December 2016 – more Bob Drake shows in London, Birmingham and Brighton (1st, 2nd, 4th, 6th) with Kavus Torabi, Bing Selfish, Kamura Obscura, The Nature Centre, Libbertine Vale and Kate Goes, and including a music/comedy festival orgy appearance via Depresstival….

30 Nov

I’m hopelessly out of the loop. Have just heard that the solo acoustic Bob Drake gig in London which I plugged a few posts ago isn’t just a one-off, but one of several, including a mini-festival.

  • IKLECTIK, Old Paradise Yard, 20 Carlisle Lane, Waterloo, London, SE1 7LG, England, Thursday 1st December 2016, 8.00pm (with Kavus Torabi + Kate Goes + Kamura Obscura) – information
  • The Dark Horse, 145 Alcester Road, Moseley, Birmingham, B13 8JP, England, Friday 2nd December 2016, 8.00pm (with The Nature Centre + Libbertine Vale + Sir Real DJ set) – information
  • Depresstival @ The Others, 6-8 Manor Road, Stoke Newington, London, N16 5SA, England, Sunday 4th December 2016, 7.00pminformation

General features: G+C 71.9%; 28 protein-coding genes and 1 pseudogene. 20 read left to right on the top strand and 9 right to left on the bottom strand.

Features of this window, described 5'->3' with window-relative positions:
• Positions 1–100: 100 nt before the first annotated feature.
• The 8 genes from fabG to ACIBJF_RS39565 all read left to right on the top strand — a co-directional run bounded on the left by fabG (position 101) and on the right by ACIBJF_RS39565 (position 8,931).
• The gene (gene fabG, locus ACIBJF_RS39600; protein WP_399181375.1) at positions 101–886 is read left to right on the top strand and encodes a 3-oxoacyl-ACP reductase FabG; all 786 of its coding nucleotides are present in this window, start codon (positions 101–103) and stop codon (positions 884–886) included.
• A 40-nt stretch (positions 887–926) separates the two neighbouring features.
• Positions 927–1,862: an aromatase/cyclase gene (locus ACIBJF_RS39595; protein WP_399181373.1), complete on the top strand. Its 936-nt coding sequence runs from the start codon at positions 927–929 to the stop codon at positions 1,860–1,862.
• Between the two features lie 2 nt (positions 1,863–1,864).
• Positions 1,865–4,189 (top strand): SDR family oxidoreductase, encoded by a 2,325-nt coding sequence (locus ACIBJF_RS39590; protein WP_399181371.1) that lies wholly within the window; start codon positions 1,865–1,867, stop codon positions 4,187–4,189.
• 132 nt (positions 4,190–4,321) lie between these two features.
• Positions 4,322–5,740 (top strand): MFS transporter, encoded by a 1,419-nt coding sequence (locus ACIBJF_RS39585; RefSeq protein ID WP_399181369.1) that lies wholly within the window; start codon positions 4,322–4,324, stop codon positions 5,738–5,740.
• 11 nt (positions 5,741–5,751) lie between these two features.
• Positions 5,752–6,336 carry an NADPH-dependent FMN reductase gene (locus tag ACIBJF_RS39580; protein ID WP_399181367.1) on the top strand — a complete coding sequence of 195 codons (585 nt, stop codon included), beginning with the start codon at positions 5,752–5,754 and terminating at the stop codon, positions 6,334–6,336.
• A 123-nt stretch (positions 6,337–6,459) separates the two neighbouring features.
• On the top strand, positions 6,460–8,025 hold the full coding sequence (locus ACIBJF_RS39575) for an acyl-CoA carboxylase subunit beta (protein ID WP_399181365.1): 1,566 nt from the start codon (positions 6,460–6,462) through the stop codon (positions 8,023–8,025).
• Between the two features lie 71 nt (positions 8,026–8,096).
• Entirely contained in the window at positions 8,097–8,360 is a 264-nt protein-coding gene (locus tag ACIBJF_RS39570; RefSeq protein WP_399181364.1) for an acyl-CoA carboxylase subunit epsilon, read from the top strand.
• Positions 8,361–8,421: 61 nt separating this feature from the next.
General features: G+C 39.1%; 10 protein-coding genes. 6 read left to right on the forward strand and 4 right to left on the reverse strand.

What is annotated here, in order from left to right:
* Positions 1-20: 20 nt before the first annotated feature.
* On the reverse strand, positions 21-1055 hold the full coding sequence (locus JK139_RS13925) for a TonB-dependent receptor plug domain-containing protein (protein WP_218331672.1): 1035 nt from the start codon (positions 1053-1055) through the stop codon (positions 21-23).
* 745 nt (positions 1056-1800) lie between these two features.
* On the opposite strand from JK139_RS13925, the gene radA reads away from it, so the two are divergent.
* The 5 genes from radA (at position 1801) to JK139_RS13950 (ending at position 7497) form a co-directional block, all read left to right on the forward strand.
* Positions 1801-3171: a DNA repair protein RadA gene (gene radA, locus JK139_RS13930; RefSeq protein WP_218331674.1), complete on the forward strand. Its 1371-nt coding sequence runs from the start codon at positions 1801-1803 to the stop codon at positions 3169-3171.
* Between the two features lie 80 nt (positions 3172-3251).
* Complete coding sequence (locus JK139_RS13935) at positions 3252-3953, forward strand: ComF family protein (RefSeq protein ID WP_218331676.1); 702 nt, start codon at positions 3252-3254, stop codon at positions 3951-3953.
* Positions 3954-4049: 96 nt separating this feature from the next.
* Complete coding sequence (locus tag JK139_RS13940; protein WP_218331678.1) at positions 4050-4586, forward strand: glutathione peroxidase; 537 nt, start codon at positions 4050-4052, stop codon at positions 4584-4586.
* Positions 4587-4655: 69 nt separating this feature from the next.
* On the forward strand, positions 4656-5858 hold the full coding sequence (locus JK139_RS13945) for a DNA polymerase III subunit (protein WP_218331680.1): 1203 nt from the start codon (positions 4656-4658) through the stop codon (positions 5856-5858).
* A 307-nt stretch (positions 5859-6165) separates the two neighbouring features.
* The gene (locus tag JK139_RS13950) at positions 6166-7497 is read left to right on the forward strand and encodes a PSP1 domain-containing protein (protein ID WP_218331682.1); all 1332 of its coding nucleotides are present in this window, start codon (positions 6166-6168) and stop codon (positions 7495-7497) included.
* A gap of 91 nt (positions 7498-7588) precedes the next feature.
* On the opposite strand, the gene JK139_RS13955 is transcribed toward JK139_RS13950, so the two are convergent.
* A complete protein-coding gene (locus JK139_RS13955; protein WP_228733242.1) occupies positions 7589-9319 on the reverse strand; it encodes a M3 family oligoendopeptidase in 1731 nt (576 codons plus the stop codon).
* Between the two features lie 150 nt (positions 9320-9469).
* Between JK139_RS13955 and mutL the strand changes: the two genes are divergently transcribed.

• The Evening Star, 55-56 Surrey Street, Brighton, England, Tuesday 6th December 2016, 8.00pm (with Kavus Torabi and Bing Selfish) – information
  • The Harrison, 28 Harrison Street, Kings Cross, London, WC1H 8JF, England, Friday 9th December 2016, 7.00pm (with Kavus Torabi + Beetles) – information

Also on the 9th, Bob will be the special guest in what promises to be a good, chatty meeting of minds at Marina Organ’s ‘The Other Rock Show’, “playing some songs live and talking and who knows what.”

For those who scroll down rather than click over, here’s a repeat of what I wrote about Bob last time.

“Bob Drake’s last appearance in London (as far as I know) was a startling, affectionate and consensual stage invasion at the very start of a Knifeworld gig at Bush Hall. Clad in the surprisingly convincing snow-white bear suit he’s made famous from capering behind the drumkit at Thinking Plague gigs, he seized the mike and propelled what was already set to be a triumphant show up to a different level of vim and laughter.